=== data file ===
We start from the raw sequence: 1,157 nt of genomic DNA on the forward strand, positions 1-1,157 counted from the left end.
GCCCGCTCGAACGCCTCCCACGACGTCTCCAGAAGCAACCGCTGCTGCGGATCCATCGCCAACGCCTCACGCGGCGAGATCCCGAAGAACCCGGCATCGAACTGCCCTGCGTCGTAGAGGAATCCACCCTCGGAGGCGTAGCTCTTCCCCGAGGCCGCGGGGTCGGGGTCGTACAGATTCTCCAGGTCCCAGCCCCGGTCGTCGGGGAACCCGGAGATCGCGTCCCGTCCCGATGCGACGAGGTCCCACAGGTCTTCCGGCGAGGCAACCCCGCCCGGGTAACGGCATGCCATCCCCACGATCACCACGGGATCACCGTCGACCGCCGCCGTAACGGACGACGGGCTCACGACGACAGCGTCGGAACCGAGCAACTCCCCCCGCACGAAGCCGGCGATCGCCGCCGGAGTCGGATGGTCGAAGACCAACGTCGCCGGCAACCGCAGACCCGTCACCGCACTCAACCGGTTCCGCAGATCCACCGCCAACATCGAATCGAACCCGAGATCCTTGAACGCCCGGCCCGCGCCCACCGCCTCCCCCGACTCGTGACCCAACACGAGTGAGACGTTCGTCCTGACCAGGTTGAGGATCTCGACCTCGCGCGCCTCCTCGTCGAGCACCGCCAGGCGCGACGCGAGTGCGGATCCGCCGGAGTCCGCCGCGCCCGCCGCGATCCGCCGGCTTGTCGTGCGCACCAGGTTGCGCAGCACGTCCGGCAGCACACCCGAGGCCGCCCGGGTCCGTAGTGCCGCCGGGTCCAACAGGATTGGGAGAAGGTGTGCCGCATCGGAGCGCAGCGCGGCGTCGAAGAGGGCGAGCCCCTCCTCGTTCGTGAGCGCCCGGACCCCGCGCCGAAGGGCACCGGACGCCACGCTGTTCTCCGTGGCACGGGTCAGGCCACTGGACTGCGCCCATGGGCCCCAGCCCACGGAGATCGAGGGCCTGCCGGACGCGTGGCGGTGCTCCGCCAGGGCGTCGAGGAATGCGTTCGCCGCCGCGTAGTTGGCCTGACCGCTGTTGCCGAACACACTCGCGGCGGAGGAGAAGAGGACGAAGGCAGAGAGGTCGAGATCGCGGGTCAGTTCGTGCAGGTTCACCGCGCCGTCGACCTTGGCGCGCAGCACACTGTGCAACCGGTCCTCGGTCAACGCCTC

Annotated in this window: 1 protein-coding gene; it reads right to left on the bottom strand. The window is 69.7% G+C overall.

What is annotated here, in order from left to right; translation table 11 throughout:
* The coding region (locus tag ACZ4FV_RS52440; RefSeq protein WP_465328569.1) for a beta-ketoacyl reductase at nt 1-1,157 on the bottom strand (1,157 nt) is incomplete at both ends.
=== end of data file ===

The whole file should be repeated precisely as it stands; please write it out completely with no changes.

We start from the raw sequence: 1,157 nt of genomic DNA on the forward strand, positions 1-1,157 counted from the left end.
GCCCGCTCGAACGCCTCCCACGACGTCTCCAGAAGCAACCGCTGCTGCGGATCCATCGCCAACGCCTCACGCGGCGAGATCCCGAAGAACCCGGCATCGAACTGCCCTGCGTCGTAGAGGAATCCACCCTCGGAGGCGTAGCTCTTCCCCGAGGCCGCGGGGTCGGGGTCGTACAGATTCTCCAGGTCCCAGCCCCGGTCGTCGGGGAACCCGGAGATCGCGTCCCGTCCCGATGCGACGAGGTCCCACAGGTCTTCCGGCGAGGCAACCCCGCCCGGGTAACGGCATGCCATCCCCACGATCACCACGGGATCACCGTCGACCGCCGCCGTAACGGACGACGGGCTCACGACGACAGCGTCGGAACCGAGCAACTCCCCCCGCACGAAGCCGGCGATCGCCGCCGGAGTCGGATGGTCGAAGACCAACGTCGCCGGCAACCGCAGACCCGTCACCGCACTCAACCGGTTCCGCAGATCCACCGCCAACATCGAATCGAACCCGAGATCCTTGAACGCCCGGCCCGCGCCCACCGCCTCCCCCGACTCGTGACCCAACACGAGTGAGACGTTCGTCCTGACCAGGTTGAGGATCTCGACCTCGCGCGCCTCCTCGTCGAGCACCGCCAGGCGCGACGCGAGTGCGGATCCGCCGGAGTCCGCCGCGCCCGCCGCGATCCGCCGGCTTGTCGTGCGCACCAGGTTGCGCAGCACGTCCGGCAGCACACCCGAGGCCGCCCGGGTCCGTAGTGCCGCCGGGTCCAACAGGATTGGGAGAAGGTGTGCCGCATCGGAGCGCAGCGCGGCGTCGAAGAGGGCGAGCCCCTCCTCGTTCGTGAGCGCCCGGACCCCGCGCCGAAGGGCACCGGACGCCACGCTGTTCTCCGTGGCACGGGTCAGGCCACTGGACTGCGCCCATGGGCCCCAGCCCACGGAGATCGAGGGCCTGCCGGACGCGTGGCGGTGCTCCGCCAGGGCGTCGAGGAATGCGTTCGCCGCCGCGTAGTTGGCCTGACCGCTGTTGCCGAACACACTCGCGGCGGAGGAGAAGAGGACGAAGGCAGAGAGGTCGAGATCGCGGGTCAGTTCGTGCAGGTTCACCGCGCCGTCGACCTTGGCGCGCAGCACACTGTGCAACCGGTCCTCGGTCAACGCCTC

Annotated in this window: 1 protein-coding gene; it reads right to left on the bottom strand. The window is 69.7% G+C overall.

What is annotated here, in order from left to right; translation table 11 throughout:
* The coding region (locus tag ACZ4FV_RS52440; RefSeq protein WP_465328569.1) for a beta-ketoacyl reductase at nt 1-1,157 on the bottom strand (1,157 nt) is incomplete at both ends.